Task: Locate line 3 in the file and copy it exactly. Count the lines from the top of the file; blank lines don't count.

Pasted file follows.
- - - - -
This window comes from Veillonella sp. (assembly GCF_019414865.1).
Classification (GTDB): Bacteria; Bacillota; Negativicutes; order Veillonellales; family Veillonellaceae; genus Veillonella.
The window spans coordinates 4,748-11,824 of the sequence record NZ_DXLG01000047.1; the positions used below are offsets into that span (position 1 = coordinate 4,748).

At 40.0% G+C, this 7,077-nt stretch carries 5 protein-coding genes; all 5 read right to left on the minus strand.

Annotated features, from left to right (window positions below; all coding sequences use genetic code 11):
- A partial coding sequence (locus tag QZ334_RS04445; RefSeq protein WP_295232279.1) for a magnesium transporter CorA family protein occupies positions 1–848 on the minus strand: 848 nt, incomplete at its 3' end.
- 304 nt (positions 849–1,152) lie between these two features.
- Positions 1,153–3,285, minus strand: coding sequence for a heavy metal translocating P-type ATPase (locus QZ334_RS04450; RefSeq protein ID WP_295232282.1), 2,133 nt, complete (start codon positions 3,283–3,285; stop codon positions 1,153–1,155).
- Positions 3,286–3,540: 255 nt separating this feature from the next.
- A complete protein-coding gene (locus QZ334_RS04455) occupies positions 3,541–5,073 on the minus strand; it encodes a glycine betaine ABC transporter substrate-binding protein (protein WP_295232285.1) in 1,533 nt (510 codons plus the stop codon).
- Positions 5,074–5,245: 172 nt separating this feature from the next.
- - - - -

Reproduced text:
The window spans coordinates 4,748-11,824 of the sequence record NZ_DXLG01000047.1; the positions used below are offsets into that span (position 1 = coordinate 4,748).